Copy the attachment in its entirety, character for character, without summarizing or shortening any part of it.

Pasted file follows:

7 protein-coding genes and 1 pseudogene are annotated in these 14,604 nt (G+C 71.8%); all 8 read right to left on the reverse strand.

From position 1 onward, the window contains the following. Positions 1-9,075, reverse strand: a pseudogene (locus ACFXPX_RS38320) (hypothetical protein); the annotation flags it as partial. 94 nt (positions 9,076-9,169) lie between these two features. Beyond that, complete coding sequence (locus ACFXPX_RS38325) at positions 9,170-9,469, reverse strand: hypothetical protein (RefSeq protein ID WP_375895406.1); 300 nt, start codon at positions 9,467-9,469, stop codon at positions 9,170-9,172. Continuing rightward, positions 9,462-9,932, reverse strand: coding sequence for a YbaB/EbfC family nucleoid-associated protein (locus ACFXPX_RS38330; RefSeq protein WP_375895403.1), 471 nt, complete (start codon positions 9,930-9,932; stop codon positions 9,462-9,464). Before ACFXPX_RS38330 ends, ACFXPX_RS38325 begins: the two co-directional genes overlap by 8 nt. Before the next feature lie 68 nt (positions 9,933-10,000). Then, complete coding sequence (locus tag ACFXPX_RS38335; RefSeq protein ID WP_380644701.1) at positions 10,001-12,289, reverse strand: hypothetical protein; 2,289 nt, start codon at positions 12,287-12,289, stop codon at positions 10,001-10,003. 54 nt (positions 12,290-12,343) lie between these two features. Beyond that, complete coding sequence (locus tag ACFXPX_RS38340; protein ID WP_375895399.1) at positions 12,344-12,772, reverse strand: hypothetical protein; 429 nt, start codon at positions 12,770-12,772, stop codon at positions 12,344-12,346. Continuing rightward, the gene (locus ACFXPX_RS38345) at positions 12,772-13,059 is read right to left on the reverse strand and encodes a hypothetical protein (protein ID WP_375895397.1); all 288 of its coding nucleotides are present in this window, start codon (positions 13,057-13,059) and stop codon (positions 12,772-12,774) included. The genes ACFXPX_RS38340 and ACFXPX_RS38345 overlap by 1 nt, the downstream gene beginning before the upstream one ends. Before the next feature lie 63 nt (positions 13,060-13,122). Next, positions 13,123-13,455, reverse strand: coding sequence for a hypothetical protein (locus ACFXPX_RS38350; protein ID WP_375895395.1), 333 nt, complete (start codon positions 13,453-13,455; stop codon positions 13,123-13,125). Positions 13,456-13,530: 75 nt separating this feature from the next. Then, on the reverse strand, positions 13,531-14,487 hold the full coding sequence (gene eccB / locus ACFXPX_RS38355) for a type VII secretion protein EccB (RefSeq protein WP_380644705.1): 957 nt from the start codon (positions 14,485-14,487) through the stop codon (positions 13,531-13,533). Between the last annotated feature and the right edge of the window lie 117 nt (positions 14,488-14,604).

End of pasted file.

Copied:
7 protein-coding genes and 1 pseudogene are annotated in these 14,604 nt (G+C 71.8%); all 8 read right to left on the reverse strand.

From position 1 onward, the window contains the following. Positions 1-9,075, reverse strand: a pseudogene (locus ACFXPX_RS38320) (hypothetical protein); the annotation flags it as partial. 94 nt (positions 9,076-9,169) lie between these two features. Beyond that, complete coding sequence (locus ACFXPX_RS38325) at positions 9,170-9,469, reverse strand: hypothetical protein (RefSeq protein ID WP_375895406.1); 300 nt, start codon at positions 9,467-9,469, stop codon at positions 9,170-9,172. Continuing rightward, positions 9,462-9,932, reverse strand: coding sequence for a YbaB/EbfC family nucleoid-associated protein (locus ACFXPX_RS38330; RefSeq protein WP_375895403.1), 471 nt, complete (start codon positions 9,930-9,932; stop codon positions 9,462-9,464). Before ACFXPX_RS38330 ends, ACFXPX_RS38325 begins: the two co-directional genes overlap by 8 nt. Before the next feature lie 68 nt (positions 9,933-10,000). Then, complete coding sequence (locus tag ACFXPX_RS38335; RefSeq protein ID WP_380644701.1) at positions 10,001-12,289, reverse strand: hypothetical protein; 2,289 nt, start codon at positions 12,287-12,289, stop codon at positions 10,001-10,003. 54 nt (positions 12,290-12,343) lie between these two features. Beyond that, complete coding sequence (locus tag ACFXPX_RS38340; protein ID WP_375895399.1) at positions 12,344-12,772, reverse strand: hypothetical protein; 429 nt, start codon at positions 12,770-12,772, stop codon at positions 12,344-12,346. Continuing rightward, the gene (locus ACFXPX_RS38345) at positions 12,772-13,059 is read right to left on the reverse strand and encodes a hypothetical protein (protein ID WP_375895397.1); all 288 of its coding nucleotides are present in this window, start codon (positions 13,057-13,059) and stop codon (positions 12,772-12,774) included. The genes ACFXPX_RS38340 and ACFXPX_RS38345 overlap by 1 nt, the downstream gene beginning before the upstream one ends. Before the next feature lie 63 nt (positions 13,060-13,122). Next, positions 13,123-13,455, reverse strand: coding sequence for a hypothetical protein (locus ACFXPX_RS38350; protein ID WP_375895395.1), 333 nt, complete (start codon positions 13,453-13,455; stop codon positions 13,123-13,125). Positions 13,456-13,530: 75 nt separating this feature from the next. Then, on the reverse strand, positions 13,531-14,487 hold the full coding sequence (gene eccB / locus ACFXPX_RS38355) for a type VII secretion protein EccB (RefSeq protein WP_380644705.1): 957 nt from the start codon (positions 14,485-14,487) through the stop codon (positions 13,531-13,533). Between the last annotated feature and the right edge of the window lie 117 nt (positions 14,488-14,604).